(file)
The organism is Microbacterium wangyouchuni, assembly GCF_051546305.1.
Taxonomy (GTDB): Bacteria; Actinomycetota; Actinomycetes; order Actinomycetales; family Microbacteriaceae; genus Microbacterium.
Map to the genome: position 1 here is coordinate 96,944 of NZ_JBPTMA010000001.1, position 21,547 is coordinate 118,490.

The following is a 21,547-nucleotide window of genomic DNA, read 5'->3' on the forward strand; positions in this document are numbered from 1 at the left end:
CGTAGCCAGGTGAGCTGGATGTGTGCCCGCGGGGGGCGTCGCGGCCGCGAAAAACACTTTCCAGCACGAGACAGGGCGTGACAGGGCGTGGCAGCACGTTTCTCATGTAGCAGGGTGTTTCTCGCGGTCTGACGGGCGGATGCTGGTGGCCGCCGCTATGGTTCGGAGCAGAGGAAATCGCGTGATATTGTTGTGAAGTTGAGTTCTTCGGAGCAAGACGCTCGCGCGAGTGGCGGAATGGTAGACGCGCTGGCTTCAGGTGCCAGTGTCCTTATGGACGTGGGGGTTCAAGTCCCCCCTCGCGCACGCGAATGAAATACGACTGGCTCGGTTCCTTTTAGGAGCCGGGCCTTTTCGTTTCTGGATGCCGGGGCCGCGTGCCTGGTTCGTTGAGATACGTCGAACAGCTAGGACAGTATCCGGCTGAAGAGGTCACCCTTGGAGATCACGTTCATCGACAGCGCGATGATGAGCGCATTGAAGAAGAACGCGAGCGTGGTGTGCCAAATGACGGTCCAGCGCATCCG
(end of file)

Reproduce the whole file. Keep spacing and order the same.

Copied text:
The organism is Microbacterium wangyouchuni, assembly GCF_051546305.1.
Taxonomy (GTDB): Bacteria; Actinomycetota; Actinomycetes; order Actinomycetales; family Microbacteriaceae; genus Microbacterium.
Map to the genome: position 1 here is coordinate 96,944 of NZ_JBPTMA010000001.1, position 21,547 is coordinate 118,490.

The following is a 21,547-nucleotide window of genomic DNA, read 5'->3' on the forward strand; positions in this document are numbered from 1 at the left end:
CGTAGCCAGGTGAGCTGGATGTGTGCCCGCGGGGGGCGTCGCGGCCGCGAAAAACACTTTCCAGCACGAGACAGGGCGTGACAGGGCGTGGCAGCACGTTTCTCATGTAGCAGGGTGTTTCTCGCGGTCTGACGGGCGGATGCTGGTGGCCGCCGCTATGGTTCGGAGCAGAGGAAATCGCGTGATATTGTTGTGAAGTTGAGTTCTTCGGAGCAAGACGCTCGCGCGAGTGGCGGAATGGTAGACGCGCTGGCTTCAGGTGCCAGTGTCCTTATGGACGTGGGGGTTCAAGTCCCCCCTCGCGCACGCGAATGAAATACGACTGGCTCGGTTCCTTTTAGGAGCCGGGCCTTTTCGTTTCTGGATGCCGGGGCCGCGTGCCTGGTTCGTTGAGATACGTCGAACAGCTAGGACAGTATCCGGCTGAAGAGGTCACCCTTGGAGATCACGTTCATCGACAGCGCGATGATGAGCGCATTGAAGAAGAACGCGAGCGTGGTGTGCCAAATGACGGTCCAGCGCATCCG